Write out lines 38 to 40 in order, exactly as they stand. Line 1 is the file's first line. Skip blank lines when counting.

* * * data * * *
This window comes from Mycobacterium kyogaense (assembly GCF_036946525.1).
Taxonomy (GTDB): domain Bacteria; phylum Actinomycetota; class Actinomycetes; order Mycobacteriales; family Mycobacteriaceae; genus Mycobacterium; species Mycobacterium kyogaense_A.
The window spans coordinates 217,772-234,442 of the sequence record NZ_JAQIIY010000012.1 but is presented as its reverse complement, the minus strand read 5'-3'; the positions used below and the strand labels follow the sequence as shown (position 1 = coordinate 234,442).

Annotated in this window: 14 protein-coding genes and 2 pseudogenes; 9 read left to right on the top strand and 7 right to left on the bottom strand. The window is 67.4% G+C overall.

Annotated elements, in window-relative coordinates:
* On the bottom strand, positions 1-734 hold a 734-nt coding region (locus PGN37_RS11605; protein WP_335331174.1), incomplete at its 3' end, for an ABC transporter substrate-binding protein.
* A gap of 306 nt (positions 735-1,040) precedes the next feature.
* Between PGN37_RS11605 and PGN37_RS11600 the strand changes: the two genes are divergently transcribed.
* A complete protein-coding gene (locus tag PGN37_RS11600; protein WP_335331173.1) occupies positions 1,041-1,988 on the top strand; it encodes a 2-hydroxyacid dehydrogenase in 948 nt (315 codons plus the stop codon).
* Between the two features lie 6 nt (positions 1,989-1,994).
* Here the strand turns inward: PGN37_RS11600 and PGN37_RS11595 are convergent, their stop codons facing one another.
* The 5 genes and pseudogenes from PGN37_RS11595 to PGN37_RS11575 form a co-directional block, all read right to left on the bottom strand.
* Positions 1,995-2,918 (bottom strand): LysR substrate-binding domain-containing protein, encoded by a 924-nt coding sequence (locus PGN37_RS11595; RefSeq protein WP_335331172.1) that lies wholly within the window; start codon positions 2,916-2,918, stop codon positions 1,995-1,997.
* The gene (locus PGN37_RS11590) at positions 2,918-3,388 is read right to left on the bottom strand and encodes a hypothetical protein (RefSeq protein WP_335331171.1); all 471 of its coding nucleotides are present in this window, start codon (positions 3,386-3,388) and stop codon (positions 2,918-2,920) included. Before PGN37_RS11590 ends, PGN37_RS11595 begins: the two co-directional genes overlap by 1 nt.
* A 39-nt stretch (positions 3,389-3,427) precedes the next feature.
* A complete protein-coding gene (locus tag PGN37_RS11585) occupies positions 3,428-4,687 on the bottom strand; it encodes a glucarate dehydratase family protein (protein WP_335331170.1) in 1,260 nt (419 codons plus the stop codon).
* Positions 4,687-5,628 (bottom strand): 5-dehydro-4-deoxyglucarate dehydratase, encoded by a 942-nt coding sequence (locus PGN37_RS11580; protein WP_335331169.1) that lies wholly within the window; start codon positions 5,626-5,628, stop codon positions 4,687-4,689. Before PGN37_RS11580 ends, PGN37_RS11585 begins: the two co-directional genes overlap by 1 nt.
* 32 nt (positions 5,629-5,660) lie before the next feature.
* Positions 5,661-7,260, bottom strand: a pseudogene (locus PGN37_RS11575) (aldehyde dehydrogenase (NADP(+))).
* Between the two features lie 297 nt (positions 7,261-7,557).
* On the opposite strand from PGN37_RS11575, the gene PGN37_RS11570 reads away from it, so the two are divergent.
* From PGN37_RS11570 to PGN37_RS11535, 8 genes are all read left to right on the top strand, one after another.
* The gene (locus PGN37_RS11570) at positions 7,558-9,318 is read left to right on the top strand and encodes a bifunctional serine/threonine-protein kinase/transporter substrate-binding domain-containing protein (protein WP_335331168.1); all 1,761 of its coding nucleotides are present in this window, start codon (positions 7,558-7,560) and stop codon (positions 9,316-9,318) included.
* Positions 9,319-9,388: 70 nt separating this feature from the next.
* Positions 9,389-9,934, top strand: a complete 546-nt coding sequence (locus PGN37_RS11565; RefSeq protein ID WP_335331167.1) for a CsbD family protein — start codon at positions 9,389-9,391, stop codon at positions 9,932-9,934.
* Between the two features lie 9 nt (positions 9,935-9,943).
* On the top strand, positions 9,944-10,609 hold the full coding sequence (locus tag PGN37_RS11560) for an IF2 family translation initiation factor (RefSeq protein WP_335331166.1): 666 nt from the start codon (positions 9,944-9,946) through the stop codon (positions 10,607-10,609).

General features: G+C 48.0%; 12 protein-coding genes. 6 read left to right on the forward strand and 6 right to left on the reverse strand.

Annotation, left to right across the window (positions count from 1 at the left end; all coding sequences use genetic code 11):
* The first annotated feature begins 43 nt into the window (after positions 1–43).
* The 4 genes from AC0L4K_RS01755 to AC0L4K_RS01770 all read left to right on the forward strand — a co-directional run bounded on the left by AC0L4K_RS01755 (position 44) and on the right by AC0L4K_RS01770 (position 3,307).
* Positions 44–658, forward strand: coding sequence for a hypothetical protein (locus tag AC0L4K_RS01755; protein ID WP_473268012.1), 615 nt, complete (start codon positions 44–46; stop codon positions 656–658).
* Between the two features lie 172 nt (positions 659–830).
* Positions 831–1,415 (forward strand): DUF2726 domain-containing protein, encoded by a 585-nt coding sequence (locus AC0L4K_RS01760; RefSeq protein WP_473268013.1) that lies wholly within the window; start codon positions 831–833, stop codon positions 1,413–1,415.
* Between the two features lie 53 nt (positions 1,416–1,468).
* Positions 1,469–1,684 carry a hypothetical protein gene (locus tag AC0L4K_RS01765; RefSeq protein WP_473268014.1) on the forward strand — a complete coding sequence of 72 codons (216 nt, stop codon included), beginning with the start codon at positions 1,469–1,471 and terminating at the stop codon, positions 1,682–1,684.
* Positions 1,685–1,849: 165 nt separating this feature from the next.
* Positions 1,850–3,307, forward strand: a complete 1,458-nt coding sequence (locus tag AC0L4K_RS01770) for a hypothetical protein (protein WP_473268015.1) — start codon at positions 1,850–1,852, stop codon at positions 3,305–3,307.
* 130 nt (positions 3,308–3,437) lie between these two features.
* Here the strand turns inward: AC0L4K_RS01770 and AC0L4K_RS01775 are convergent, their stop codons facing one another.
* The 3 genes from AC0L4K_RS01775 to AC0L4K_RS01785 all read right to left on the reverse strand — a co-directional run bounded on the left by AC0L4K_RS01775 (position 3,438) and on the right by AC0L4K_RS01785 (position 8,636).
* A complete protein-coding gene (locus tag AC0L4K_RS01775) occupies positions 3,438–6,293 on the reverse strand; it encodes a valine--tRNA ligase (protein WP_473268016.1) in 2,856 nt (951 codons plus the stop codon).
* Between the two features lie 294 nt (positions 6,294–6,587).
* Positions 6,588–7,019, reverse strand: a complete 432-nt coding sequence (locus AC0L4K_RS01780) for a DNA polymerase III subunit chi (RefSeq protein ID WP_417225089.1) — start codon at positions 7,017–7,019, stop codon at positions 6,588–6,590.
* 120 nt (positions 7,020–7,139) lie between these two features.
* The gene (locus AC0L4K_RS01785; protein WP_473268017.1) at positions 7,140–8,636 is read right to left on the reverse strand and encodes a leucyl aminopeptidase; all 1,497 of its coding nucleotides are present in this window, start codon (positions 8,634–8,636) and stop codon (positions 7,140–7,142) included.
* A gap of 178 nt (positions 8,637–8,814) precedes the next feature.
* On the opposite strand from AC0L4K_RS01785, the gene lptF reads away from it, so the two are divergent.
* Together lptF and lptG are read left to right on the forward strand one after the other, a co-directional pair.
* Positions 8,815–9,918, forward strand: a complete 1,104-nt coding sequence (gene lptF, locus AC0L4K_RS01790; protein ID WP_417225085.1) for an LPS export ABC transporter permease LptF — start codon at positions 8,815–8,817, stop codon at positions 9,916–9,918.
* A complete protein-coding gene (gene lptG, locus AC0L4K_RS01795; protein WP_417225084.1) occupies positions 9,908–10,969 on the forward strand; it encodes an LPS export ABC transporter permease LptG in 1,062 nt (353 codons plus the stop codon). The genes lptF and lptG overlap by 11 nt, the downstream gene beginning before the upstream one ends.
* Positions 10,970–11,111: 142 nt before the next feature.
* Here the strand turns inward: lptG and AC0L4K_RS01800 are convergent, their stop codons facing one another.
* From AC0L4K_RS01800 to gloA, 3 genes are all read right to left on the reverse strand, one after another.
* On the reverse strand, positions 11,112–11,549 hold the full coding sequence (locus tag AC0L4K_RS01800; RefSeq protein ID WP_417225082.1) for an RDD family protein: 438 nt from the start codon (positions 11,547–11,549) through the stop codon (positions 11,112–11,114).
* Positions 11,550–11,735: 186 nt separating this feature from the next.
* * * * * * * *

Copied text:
* Positions 1,850–3,307, forward strand: a complete 1,458-nt coding sequence (locus tag AC0L4K_RS01770) for a hypothetical protein (protein WP_473268015.1) — start codon at positions 1,850–1,852, stop codon at positions 3,305–3,307.
* 130 nt (positions 3,308–3,437) lie between these two features.
* Here the strand turns inward: AC0L4K_RS01770 and AC0L4K_RS01775 are convergent, their stop codons facing one another.